The fold means can comprise a row of spaced-apart perforations in the substrate, a slot or slots extending only part way through the substrate, or a weakened portion of the substrate which allows the substrate to be folded such that the first section of the substrate on one side of the weakened portion overlies the second section on an opposite side of the weakened portion. As the part is folded or sometime thereafter, the sections are permanently adhered to each other to form a single structure. The means employed to adhere the parts can make use of heat, pressure, UV light or other means to cure a glue layer before folding. Alternatively with the proper choice of materials and curing means either the substrate or barrier material may also be utilized as the adhesive.
The present invention can be further understood with reference to the following description in conjunction with the appended drawings, wherein like elements are provided with the same reference numerals. In the drawings:
FIG. 1 is a cross-sectional view of a portion of a conventional inkjet printhead;
FIG. 2 is a pictorial view of a printhead according to one embodiment of the present invention;
FIGS. 3 and 4 show the printhead of FIG. 2 being folded;
FIG. 5 is a pictorial view of a printhead according to a second embodiment of the invention;
FIG. 6 is a pictorial view a printhead according to a third embodiment of the invention;
FIG. 7 is a side sectional view of the printhead of FIG. 6;
FIGS. 8 and 9 show the printhead of FIGS. 6 and 7 being folded; and
FIGS. 10-12 show a variation of the third embodiment and how it is folded to form a monolithic assembly.
As shown in FIG. 2, a printhead of a thermal inkjet printer includes a flexible substrate 10 having at least one fold means 11 that allows a first section 12 of the substrate 10 to be folded over a second section 13. The fold means 11 can comprise spaced-apart perforations that extend completely through the substrate (FIG. 2) or, alternatively, spaced-apart slot-like depressions or apertures that extend only partway through the substrate. The perforations or depressions can have circular, diamond, hexagonal or other shapes that promote hinge formation along a predetermined straight line. For example, the perforations can comprise 100 μm diameter apertures with their centers spaced about 150 μm apart. As another example, the perforations can have elongated hexagonal shapes that have a length of 200 μm and an aspect ratio of about 3:1 with centers about 250 μm apart. In the preceding example, when the apertures are formed in a flexible substrate consisting of the polyimide material known as "UPILEX" in thicknesses ranging from 2 to 5 mils, as the fold is made, one surface of the substrate fractures while the other remains unbroken and forms a hinge that connects the sections together. This effect is not requisite for the hinge means to be successful and may not occur with other materials and fold means.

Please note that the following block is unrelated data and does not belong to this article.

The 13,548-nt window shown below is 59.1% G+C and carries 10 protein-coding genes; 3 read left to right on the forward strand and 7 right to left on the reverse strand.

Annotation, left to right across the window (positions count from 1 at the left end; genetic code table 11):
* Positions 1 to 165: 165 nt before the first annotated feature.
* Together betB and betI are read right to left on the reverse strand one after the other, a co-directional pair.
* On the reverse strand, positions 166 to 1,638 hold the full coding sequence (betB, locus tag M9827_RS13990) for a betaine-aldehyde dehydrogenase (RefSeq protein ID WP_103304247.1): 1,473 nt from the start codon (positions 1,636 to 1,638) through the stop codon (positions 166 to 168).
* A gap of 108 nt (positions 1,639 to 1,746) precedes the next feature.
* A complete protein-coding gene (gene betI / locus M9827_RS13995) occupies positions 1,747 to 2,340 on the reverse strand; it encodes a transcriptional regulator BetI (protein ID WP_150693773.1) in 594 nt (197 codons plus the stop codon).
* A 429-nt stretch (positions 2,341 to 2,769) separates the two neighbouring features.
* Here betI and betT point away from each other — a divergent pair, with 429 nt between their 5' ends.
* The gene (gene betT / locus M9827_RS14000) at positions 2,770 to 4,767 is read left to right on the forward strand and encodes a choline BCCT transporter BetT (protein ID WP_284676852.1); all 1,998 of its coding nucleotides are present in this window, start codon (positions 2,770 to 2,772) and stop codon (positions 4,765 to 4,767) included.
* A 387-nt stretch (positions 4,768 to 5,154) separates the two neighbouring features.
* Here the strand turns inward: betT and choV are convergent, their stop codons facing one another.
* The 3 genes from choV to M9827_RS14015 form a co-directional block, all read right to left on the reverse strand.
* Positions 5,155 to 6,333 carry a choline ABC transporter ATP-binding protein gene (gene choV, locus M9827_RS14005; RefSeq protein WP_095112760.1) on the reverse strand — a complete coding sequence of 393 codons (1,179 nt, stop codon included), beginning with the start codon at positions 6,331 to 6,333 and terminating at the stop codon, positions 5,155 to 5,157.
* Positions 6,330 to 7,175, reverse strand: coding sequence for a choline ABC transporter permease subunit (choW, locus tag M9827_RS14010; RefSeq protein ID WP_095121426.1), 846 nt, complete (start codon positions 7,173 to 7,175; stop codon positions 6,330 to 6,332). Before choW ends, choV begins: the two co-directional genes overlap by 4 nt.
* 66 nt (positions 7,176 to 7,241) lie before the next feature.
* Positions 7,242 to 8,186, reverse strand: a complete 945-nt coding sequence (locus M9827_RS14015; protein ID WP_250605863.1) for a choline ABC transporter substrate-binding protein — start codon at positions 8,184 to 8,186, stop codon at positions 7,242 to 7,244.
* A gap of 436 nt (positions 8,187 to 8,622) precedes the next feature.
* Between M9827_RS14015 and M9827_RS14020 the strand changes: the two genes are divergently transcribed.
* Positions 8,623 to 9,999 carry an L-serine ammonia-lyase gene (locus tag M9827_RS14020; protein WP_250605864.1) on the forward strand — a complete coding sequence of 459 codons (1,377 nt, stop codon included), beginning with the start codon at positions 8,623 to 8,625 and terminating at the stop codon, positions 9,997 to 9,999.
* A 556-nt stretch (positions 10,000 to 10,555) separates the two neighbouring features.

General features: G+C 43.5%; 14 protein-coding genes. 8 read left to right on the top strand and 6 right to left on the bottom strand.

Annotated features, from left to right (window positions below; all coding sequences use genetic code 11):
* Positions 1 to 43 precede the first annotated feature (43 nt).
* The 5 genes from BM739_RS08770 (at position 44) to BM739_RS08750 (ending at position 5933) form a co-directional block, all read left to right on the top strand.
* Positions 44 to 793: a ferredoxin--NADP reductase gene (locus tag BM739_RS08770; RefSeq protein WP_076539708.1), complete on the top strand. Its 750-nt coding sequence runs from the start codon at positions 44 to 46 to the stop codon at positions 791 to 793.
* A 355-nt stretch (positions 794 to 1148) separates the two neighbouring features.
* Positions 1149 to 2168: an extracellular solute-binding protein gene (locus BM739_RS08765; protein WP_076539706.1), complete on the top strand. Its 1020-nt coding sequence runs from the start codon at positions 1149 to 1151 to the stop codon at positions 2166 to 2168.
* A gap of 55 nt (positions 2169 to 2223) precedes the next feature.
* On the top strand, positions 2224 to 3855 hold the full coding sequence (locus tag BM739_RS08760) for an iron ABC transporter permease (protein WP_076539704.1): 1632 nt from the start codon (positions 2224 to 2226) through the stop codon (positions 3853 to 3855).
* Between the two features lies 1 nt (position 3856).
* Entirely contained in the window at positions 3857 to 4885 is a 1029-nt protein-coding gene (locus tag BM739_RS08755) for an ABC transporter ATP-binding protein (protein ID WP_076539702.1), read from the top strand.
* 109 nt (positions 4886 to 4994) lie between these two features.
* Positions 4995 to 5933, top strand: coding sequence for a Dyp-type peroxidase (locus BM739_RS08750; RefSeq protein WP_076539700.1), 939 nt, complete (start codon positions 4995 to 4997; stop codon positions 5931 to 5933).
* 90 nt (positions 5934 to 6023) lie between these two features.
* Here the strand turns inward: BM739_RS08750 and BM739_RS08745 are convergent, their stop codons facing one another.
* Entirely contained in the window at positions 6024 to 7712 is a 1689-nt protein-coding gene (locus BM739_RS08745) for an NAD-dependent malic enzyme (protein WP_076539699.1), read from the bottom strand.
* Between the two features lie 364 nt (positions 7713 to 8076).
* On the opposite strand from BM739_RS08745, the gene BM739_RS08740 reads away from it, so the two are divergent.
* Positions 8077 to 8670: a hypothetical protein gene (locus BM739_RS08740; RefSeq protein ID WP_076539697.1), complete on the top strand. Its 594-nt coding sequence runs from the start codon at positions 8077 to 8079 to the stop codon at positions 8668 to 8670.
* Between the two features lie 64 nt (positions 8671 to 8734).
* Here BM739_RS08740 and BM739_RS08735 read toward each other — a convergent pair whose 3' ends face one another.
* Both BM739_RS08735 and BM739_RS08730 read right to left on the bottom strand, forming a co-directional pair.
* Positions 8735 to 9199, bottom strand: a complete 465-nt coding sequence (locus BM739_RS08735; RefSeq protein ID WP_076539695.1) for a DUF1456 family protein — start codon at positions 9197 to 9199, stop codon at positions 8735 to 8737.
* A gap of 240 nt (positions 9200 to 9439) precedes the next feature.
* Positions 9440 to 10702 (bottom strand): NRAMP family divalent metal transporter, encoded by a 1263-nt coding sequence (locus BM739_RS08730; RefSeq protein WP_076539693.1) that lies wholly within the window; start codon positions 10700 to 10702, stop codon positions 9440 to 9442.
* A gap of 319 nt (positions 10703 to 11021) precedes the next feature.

With the fold means 11 formed as described above, the two substrate sections can be folded to overlie each other as shown in FIGS. 3 and 4. The resulting structure can be said to be monolithic because both the substrate and the orifice plate are formed of the same material.
Preferably, the substrate 10 comprises a polymer material ranging in thickness from about 1 to 5 mils. The polymer can comprise a plastic such as polyimide, teflon, polyamide, polymethylmethacrylate, polyethyleneterephthalate (PET) or mixtures thereof. For such substrates, the fold means 11 preferably is fabricated by laser ablation, using an excimer laser.
As also shown in FIG. 2, at least one inkdrop ejection chamber 14 is formed on the surface of the substrate section 13, and at least one ink inlet aperture 17 is formed through the substrate section 12. It should be noted that the ink inlet aperture 17 is positioned to be in fluid communication with the inkdrop ejection chamber 14 when the two sections 12, 13 are folded over each other as shown in FIGS. 3 and 4.
As further shown in FIG. 2, at least one ink outlet orifice 18 is formed through second substrate section 13, i.e., on the side of the fold means 11 opposite the laser ablated ink inlet apertures 17. Again, as shown in FIG. 3 and 4, the ink outlet orifice 18 is located to be in fluid flow communication with the inkdrop ejection chamber 14 when the first and second sections are folded over each other.
When photo-ablating the fold means 11, the ink inlet apertures 17, the ink outlet apertures 18, and the perforations for the fold means 11 can be formed at the same time. In practice, this is done by using a suitable mask and a single flood exposure to laser energy. Normally, thin film resistors 22 are formed on substrate 10 prior to forming the apertures; thus, when the mask has been aligned relative to the resistors, all of the apertures formed by the exposure through the mask will be in proper alignment.